Six Things You May Not Know About Stitched Samplers

Stitched Samplers have been a part of family histories through the centuries. The earliest known sampler was stitched in the mid-1500s and is housed in the Victoria and Albert Museum in London, England; yet history suggest they were utilized even earlier than the 16th Century

After the turn of the eighteenth century, sampler work switched from a Ladies’ hobby and became part of the education of young girls, in which sewing and needle work was deemed essential.

Student samplers began to take on methods of stitching we are more associated with today, including decorative borders, alphabets, motifs of animals, flowers and houses, and they usually also contained some sort of verse, usually moralistic.

The following are six thoughts of general information and misinformation on Early Stitched Samplers.

1. Most samplers are stitched with silk threads. Silk worm farms were in the south because of the abundance of mulberry leaves, the silk worm larvae fed on. The cocoons were shipped to New England (that’s where the silk mills were) where the silk fibers were spun.

2. The fabric used in stitching samplers was most often an “even weave” linen.” “Even weave” means the linen was woven with the same numbers of threads warp (vertical) and weft (horizontal). This makes it easier to keep the stitches symmetrical. An uneven weave is much harder to work with.

3. To be “archaically framed,” any old paper, cardboard, or wood backing should be removed and replaced with an acid free backing; either mat board or fabric. Spacers should keep the glass from resting on the sampler.

4. Probably the most perpetuated myth is “If it has a crown it is English.” NOT TRUE. There are samplers that were stitched in the colonies and United States that have crowns. From 1607, when Jamestown was settled, until 1776, we were English. Any samplers stitched in the colonies might be considered English even though they were not stitched in England. Some crowns have crosses in their designs and appear to be ecclesiastical. It’s entirely plausible that Tories stitched crowns in their samplers during the Revolution.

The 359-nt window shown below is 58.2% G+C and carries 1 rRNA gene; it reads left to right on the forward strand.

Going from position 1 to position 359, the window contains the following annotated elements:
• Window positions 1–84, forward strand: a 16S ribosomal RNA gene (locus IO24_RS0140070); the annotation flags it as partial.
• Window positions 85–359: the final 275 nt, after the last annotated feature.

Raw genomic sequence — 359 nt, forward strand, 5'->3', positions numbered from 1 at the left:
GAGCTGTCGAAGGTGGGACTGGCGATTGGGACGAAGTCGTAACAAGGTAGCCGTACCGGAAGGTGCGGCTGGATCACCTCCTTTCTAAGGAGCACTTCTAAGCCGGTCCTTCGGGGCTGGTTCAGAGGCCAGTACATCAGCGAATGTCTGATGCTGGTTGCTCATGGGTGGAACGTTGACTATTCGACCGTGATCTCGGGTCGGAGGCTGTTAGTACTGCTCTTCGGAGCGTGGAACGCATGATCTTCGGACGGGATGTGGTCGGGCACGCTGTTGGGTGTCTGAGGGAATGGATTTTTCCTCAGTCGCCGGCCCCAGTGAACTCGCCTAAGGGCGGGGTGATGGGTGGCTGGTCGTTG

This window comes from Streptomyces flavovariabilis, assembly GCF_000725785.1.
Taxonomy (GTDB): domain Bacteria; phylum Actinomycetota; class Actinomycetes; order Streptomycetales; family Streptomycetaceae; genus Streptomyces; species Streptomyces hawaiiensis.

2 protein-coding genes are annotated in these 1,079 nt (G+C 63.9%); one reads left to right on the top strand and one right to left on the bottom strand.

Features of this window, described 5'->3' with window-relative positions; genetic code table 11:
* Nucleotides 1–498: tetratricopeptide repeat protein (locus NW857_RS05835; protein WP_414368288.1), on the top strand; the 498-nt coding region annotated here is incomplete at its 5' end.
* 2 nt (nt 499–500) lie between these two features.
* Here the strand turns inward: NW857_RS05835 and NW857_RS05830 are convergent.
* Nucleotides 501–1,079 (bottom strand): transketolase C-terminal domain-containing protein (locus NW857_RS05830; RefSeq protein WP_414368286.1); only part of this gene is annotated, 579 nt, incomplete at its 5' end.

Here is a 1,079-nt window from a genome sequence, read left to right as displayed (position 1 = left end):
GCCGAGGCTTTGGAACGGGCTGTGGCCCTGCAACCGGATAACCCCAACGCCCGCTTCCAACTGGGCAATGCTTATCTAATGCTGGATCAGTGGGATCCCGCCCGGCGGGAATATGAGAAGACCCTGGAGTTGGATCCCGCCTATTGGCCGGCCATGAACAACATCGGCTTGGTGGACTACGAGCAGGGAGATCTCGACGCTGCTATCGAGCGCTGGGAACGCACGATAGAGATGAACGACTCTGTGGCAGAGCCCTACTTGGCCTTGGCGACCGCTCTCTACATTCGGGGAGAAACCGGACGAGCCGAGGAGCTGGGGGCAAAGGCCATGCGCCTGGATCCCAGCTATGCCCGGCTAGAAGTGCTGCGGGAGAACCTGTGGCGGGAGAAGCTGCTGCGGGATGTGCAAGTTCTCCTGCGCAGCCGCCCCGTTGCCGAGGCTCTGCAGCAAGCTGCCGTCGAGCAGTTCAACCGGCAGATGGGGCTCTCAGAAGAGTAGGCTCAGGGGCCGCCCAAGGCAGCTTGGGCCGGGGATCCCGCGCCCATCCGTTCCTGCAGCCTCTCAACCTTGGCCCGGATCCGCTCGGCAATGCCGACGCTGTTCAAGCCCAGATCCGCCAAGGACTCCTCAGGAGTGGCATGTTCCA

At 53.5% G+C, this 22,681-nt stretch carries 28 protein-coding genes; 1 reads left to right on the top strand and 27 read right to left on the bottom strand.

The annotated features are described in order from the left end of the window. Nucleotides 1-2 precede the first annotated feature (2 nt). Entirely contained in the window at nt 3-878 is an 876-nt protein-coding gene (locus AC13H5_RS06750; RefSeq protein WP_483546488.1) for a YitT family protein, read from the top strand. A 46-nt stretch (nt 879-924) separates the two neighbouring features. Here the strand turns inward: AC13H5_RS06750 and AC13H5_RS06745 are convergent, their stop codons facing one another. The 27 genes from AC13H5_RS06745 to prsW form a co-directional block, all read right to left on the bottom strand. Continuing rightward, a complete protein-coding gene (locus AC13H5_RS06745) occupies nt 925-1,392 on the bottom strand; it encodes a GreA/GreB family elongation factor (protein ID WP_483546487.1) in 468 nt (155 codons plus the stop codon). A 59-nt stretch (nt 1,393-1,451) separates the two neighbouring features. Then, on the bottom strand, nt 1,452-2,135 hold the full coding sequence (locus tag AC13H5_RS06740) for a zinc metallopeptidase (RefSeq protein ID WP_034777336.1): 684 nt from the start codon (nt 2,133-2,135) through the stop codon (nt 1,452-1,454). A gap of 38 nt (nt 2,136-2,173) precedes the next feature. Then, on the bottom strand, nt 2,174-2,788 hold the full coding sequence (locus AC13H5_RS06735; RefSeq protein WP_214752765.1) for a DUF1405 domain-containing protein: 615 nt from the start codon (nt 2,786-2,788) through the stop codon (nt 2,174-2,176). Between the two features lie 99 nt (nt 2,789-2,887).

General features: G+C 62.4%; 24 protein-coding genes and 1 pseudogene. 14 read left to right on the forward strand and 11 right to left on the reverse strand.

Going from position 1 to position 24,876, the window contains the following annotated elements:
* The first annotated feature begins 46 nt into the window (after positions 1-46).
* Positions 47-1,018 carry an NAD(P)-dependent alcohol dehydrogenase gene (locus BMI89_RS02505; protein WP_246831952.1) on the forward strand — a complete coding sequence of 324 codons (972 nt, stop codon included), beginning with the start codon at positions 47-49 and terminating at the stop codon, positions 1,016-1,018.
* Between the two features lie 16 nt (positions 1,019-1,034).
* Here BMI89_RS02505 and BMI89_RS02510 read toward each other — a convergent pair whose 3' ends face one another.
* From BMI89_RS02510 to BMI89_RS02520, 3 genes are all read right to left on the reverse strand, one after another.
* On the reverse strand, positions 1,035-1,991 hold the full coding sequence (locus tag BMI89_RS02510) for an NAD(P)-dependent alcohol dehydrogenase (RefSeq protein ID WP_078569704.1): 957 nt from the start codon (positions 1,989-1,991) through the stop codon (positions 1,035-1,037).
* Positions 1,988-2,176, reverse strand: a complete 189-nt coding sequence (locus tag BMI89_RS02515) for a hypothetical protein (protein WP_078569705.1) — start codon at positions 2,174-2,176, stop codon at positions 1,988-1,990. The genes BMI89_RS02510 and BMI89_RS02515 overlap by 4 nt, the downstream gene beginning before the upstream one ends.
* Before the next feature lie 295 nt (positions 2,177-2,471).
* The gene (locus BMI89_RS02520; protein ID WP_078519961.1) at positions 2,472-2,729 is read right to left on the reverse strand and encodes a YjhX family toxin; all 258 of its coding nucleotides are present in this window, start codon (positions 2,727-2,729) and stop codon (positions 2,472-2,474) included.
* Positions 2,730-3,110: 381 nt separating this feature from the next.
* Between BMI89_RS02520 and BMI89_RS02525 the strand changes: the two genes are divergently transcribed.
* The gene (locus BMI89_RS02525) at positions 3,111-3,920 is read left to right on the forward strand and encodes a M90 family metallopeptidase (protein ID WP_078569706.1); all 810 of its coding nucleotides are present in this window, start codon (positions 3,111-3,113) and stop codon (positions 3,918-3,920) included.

5. Another myth; “Little girls stitched samplers to learn their ‘letters and numbers’.” NOT TRUE. Any little girl who could stitch a sample already knew her “letters and numbers.” They stitched samplers to learn to embroider. Linens were so valued and hard to come by they were embroidered (monogramed). They were often listed in wills to be passed down.

6. It’s a lot of hard work and a lengthy process to plant the flax or cotton seed, grow the plants, harvest the flax or pick the cotton, spin the thread, weave the cloth, and make the linens. As a result, these linens were rare, deemed precious by the family, and were embroidered as a crowning moment of tenacious work!

© Dr. Ken Rivenbark 2015